A recent study published in Alzheimer’s & Dementia: The Journal of the Alzheimer’s Association, confirmed what many may have assumed – when it comes to Alzheimer’s disease, there is a stigma. But the study also highlights areas where, through education and public policy, we might be able to lessen that stigma to create more understanding.
The study presented more than 300 adults with a fictional story about a man with Alzheimer’s. The participants all read the same story but were then divided into three groups – being told the man’s condition would worsen, stay the same or improve. Participants were asked if the fictional “Mr. Andrews” would: 1) not remember recent events; 2) be discriminated against by employers; 3) be excluded from medical decision-making; 4) have difficulties obtaining insurance due to data in his medical record including genetic information and brain images.
“I wanted to understand more precisely what the general public thinks about Alzheimer’s disease,” says Lead Researcher Shana Stites, PsyD, Perelman School of Medicine, University of Pennsylvania. “When we looked at the data, we only took into consideration those responses that indicated it was ‘extremely likely’ the fictitious patient would experience these things. We were looking for strongly held beliefs and certainty.”
Common stigmas related to Alzheimer’s disease
Stigma is defined as a “discrediting” characteristic applied to a person.
“We answered the first question definitively – yes, there is a stigma,” says Dr. Stites. “We also found the stigma intensified based on the prognosis. There was less stigma if it seemed the patient would get better and more if it seemed his condition would worsen. The most striking result to me was that the top results pointed to the likelihood of discrimination.”
Stites remarked that there are currently several clinical trials, which depend on participants who are willing to undergo genetic and biomarker tests to determine eligibility. Often, the stigma surrounding Alzheimer’s is a barrier to trial participation because people are nervous about being discriminated against if anyone were to find out they were at risk or have early signs of the disease. By understanding the biggest concerns, it’s hoped that programs and policies can be developed to reduce the stigmas and offer more protections.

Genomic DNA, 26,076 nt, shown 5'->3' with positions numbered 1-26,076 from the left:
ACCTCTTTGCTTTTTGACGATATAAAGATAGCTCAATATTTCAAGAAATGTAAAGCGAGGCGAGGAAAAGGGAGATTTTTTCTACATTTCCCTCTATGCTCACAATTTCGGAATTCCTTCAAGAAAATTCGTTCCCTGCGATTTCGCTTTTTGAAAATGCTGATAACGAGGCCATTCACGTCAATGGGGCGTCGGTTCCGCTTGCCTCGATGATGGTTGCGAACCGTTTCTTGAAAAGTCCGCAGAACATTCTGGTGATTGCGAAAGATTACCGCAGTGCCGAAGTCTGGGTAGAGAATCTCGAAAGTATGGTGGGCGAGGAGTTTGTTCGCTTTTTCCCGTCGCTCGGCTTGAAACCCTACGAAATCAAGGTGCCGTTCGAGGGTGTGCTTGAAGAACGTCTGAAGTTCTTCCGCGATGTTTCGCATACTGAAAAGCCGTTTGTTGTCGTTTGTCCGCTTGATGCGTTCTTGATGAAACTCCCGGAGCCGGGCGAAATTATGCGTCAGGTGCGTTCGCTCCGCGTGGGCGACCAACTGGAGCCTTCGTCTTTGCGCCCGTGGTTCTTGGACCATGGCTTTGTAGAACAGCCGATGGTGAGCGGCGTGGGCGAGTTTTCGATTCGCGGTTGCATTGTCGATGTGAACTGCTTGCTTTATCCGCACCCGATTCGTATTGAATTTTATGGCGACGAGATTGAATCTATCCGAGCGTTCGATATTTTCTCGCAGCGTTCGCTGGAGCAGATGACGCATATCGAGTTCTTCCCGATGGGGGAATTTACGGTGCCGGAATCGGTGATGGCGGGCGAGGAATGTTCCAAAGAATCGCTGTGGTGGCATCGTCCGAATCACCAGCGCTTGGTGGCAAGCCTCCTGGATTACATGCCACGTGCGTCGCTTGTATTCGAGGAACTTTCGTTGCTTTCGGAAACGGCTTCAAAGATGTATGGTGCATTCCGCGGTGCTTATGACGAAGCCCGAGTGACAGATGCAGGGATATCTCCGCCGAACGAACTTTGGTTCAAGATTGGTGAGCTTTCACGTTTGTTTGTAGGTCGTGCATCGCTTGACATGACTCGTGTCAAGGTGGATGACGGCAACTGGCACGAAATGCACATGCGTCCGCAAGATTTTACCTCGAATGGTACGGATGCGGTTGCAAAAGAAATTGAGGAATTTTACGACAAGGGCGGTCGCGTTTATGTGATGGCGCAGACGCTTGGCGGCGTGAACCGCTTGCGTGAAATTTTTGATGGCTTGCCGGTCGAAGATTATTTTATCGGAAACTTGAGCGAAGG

Research provides opportunities to break down stigmas
Clearly, there is much work to be done with regard to education and policy making. But knowledge is power and the more we know about the barriers to research study participation, the more we can address the issues. The more advances that are made in Alzheimer’s research, the more opportunities there are to reduce the stigma.
“There are opportunities to reduce the stigma – that’s the hope,” says Dr. Stites. “In fact, although stigma may deter some from participating in research studies, it’s also true that because of the scientific advances resulting from these studies, there are new opportunities to advance public policy and the public’s knowledge as ways to reduce stigma. This is an exciting time in Alzheimer’s research. We have opportunities to break down the stereotypes, put a face to this disease and show the world how you can live better, even with this diagnosis.”
Find a Study opportunity for you or a loved one by going to www.endalznow.org/find-a-study.